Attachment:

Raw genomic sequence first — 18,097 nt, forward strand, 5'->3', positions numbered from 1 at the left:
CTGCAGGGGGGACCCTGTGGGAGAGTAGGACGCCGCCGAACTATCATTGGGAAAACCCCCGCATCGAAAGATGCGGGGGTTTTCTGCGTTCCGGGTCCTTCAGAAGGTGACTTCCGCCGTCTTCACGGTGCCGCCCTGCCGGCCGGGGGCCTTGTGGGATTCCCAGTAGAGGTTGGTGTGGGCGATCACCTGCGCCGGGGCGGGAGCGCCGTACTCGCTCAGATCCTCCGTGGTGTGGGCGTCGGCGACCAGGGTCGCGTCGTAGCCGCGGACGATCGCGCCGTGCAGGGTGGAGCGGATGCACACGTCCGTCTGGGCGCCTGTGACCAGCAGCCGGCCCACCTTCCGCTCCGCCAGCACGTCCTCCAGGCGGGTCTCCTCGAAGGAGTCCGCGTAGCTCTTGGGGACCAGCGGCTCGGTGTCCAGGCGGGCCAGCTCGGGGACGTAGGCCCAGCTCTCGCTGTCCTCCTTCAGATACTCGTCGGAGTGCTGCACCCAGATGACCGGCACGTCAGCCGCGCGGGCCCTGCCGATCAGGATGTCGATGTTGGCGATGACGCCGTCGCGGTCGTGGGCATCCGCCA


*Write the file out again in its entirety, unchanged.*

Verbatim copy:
Raw genomic sequence first — 18,097 nt, forward strand, 5'->3', positions numbered from 1 at the left:
CTGCAGGGGGGACCCTGTGGGAGAGTAGGACGCCGCCGAACTATCATTGGGAAAACCCCCGCATCGAAAGATGCGGGGGTTTTCTGCGTTCCGGGTCCTTCAGAAGGTGACTTCCGCCGTCTTCACGGTGCCGCCCTGCCGGCCGGGGGCCTTGTGGGATTCCCAGTAGAGGTTGGTGTGGGCGATCACCTGCGCCGGGGCGGGAGCGCCGTACTCGCTCAGATCCTCCGTGGTGTGGGCGTCGGCGACCAGGGTCGCGTCGTAGCCGCGGACGATCGCGCCGTGCAGGGTGGAGCGGATGCACACGTCCGTCTGGGCGCCTGTGACCAGCAGCCGGCCCACCTTCCGCTCCGCCAGCACGTCCTCCAGGCGGGTCTCCTCGAAGGAGTCCGCGTAGCTCTTGGGGACCAGCGGCTCGGTGTCCAGGCGGGCCAGCTCGGGGACGTAGGCCCAGCTCTCGCTGTCCTCCTTCAGATACTCGTCGGAGTGCTGCACCCAGATGACCGGCACGTCAGCCGCGCGGGCCCTGCCGATCAGGATGTCGATGTTGGCGATGACGCCGTCGCGGTCGTGGGCATCCGCCA